42. 42. Basis of Issue or Foundation What makes a currency sound and credible? Goods foundation or “shop” foundation Service foundation Tax foundation Donor pledge foundation3/26/2007 Prepared by Thomas H. Greco, Jr. 42
  43. 43. Examples of Shop Foundation Canadian Tire money Larkin “Merchandise Bonds” All redeemable coupons3/26/2007 Prepared by Thomas H. Greco, Jr. 43
  44. 44. Examples of Service Foundation Railway notes or other notes redeemable for services Airline frequent flyer miles, if transferable Utility vouchers – electric, gas, water.3/26/2007 Prepared by Thomas H. Greco, Jr. 44
  45. 45. Examples of TaxFoundation Tally sticks Argentine provincial “bonds”, e.g., Patacones, LECOP, Petrom Municipal “tax certificates” or “tax anticipation warrants”
  46. 46. What All This Means Sound and credible exchange media can emerge from a variety of sources. There is no need for the exchange process to be limited by centralized power, i.e., governments or banks. Competition among currencies and exchange options results in a stronger, less costly business environment, healthier communities, and sustainable economies.3/26/2007 Prepared by Thomas H. Greco, Jr. 46
  47. 47. Opportunities for Business Companies of all kinds, either individually or in association, can economize on their needs for conventional working capital by using their own currencies to pay suppliers and employees.3/26/2007 Prepared by Thomas H. Greco, Jr. 47
  48. 48. Opportunities for Governments Municipalities and provincial governments can fund a large proportion of their current operations by using their own currencies to pay part of what they owe to local suppliers and employees. Infrastructure development can, to some degree, be financed by making payment in municipal currency.3/26/2007 Prepared by Thomas H. Greco, Jr. 48
  49. 49. Opportunities for Non-profit Organizations Donations received in the form of pledges of goods and services or discounts can be monetized into the form of community currency and used to pay employees and suppliers. No need to market or handle in-kind donations. Currency may also be issued on the basis of services sold to the public.3/26/2007 Prepared by Thomas H. Greco, Jr. 49
  50. 50. Private Complementary CurrenciesHave Many Direct Benefits Private, interest-free currencies can be spent into circulation as a substitute for bank financing, promoting the health of the local economy because they recirculate locally.3/26/2007 Prepared by Thomas H. Greco, Jr. 50
  51. 51. Summary of Advantages Adequate supply Low cost Democratically allocated Give local suppliers preference Reduced risk of default because – A promise to deliver goods or services is less speculative than a promise to pay official money. Help to stabilize the global economy3/26/2007 Prepared by Thomas H. Greco, Jr. 51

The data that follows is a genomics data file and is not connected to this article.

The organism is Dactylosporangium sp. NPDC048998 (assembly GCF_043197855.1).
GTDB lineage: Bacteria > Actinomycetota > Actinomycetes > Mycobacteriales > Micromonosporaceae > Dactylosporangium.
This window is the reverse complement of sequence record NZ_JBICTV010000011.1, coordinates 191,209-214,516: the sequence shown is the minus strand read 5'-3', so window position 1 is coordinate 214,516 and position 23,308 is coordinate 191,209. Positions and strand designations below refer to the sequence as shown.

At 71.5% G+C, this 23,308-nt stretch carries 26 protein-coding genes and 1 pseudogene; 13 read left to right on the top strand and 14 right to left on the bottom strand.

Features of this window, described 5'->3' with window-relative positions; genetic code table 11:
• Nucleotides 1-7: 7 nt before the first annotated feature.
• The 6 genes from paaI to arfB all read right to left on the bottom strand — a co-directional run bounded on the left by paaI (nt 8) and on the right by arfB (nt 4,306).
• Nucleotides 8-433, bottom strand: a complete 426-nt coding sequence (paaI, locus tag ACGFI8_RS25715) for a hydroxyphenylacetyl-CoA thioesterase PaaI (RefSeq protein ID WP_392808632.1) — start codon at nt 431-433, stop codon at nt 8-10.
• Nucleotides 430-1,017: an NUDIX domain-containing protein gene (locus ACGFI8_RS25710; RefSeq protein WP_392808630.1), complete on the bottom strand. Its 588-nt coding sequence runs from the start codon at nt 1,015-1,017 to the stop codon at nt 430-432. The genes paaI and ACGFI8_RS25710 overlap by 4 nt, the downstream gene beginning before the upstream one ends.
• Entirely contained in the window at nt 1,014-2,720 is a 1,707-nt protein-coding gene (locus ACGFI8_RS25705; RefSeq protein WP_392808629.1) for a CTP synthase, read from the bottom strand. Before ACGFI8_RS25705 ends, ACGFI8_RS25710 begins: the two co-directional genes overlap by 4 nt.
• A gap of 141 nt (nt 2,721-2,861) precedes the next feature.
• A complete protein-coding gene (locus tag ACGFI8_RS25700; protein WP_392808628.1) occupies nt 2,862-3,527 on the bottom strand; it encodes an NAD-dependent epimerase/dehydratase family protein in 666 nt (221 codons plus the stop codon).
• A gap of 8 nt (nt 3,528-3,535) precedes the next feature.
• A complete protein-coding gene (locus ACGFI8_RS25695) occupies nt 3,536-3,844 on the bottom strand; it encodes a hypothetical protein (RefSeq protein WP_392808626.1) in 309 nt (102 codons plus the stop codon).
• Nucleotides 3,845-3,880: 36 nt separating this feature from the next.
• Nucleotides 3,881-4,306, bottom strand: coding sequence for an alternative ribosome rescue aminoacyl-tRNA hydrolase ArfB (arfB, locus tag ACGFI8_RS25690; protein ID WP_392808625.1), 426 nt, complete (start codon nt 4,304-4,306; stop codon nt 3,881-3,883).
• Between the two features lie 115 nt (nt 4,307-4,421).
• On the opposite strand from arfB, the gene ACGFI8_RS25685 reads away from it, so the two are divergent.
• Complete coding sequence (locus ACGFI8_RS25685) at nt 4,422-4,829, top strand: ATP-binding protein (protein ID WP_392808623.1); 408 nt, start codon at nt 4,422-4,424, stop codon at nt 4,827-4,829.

52. 52. Guidelines to Assure Fairness and Success A clear agreement (contract) between the issuers and the users of the currency. Currency issued on a sound foundation or basis. Amount issued must be in proper proportion to the foundation upon which it is issued. Administration must be fully accountable to the users. Full and timely disclosure of all information needed to assess the credibility and value of the currency in circulation. No forced circulation (no legal tender status).3/26/2007 Prepared by Thomas H. Greco, Jr. 52
  53. 53. Future Prospects Non-bank clearing will proliferate in the form of private clearing services, and mutual credit associations comprised of businesses and municipal governments. Private currencies issued by businesses and lower levels of government will become common. Internet payment systems using non-bank credits will proliferate.3/26/2007 Prepared by Thomas H. Greco, Jr. 53
  54. 54. Shake-out and Standardization In the early stages, things will seem chaotic, many errors will be made, and there will be some failures. But as learning progresses, there will be a shake-out process in which standards are developed and the best protocols come to be recognized and generally adopted. Surviving systems will form federations to extend members’ trading opportunities and strengthen their market position.3/26/2007 Prepared by Thomas H. Greco, Jr. 54
  55. 55. To Learn More and Keep Up-to-date Read, Money: Understanding and Creating Alternatives to Legal Tender, by Thomas H. Greco, Jr. Read the books of E. C. Riegel. Consult the works of the “German school” of free money – Ulrich von Beckerath, Heinrich Rittershausen, Walter Zander. Explore the website: Join one of the many complementary currency e-mail lists.3/26/2007 Prepared by Thomas H. Greco, Jr. 55